that the U.S. boom-bust was caused by the combination of (i) too low for too long interest rates,
(ii) excessive optimism and (iii) a failure of agents to anticipate the extent of the abnormally
Complexity and monetary policy
- The complexity resulting from intertwined uncertainties regarding model misspecification
and mismeasurement of the state of the economy defines the monetary policy landscape.
Using the euro area as laboratory this paper explores the design of robust policy guides
aiming to maintain stability in the economy while recognizing this complexity. We document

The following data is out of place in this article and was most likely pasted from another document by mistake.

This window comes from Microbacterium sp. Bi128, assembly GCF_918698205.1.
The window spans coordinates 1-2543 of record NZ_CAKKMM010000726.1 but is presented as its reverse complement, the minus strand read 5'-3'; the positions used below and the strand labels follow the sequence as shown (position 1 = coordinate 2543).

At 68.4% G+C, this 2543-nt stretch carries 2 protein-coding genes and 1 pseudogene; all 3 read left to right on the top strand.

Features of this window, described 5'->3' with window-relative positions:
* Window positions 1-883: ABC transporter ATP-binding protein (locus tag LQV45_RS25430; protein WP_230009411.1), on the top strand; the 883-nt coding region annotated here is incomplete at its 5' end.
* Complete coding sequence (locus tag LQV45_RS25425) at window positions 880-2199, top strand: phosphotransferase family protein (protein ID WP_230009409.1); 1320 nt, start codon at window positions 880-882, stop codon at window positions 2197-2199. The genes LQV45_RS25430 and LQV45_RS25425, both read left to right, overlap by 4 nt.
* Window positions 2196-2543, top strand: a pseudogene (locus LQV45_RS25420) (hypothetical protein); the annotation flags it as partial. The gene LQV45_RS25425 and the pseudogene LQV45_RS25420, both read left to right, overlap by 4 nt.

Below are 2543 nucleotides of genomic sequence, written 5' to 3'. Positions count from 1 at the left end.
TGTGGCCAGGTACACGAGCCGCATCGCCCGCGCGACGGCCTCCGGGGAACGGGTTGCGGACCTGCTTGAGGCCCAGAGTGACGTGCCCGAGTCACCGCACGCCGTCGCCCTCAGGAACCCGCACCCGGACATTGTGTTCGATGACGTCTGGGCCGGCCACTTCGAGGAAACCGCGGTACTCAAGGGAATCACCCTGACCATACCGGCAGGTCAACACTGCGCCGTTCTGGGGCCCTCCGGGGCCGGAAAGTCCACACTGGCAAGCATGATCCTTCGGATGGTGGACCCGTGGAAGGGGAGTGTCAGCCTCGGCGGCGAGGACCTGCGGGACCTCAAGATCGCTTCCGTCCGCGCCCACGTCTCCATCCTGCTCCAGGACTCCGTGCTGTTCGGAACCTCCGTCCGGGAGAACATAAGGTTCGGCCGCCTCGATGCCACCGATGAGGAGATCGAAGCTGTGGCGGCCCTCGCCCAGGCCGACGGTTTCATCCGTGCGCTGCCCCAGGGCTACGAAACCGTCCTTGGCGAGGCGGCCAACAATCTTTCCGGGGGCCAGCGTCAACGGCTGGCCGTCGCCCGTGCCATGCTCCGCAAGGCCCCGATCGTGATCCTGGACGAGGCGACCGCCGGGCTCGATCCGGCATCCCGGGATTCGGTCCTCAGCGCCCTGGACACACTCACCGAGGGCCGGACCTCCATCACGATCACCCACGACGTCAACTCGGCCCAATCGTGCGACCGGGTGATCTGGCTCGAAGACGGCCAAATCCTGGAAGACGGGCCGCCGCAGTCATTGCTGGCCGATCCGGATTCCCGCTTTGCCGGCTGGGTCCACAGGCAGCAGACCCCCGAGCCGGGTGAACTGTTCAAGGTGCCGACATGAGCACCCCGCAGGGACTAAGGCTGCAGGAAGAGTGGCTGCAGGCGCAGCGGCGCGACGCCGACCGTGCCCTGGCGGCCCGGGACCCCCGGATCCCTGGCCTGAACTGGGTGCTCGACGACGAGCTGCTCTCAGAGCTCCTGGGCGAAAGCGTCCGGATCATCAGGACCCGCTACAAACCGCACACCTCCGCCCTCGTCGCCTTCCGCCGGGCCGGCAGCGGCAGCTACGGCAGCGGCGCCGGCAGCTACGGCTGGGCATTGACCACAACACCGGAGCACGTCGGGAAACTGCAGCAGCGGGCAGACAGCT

substantial output gap mismeasurement and make use of a new model data base to capture
the evolution of model specification. A simple interest rate rule is employed to interpret
ECB policy since 1999. An evaluation of alternative policy rules across 11 models of the
euro area confirms the fragility of policy analysis optimized for any specific model and shows
the merits of model averaging in policy design. Interestingly, a simple difference rule with
the same coefficients on inflation and output growth as the one used to interpret ECB policy
is quite robust as long as it responds to current outcomes of these variables.
Capital inflows and asset prices: evidence from emerging Asia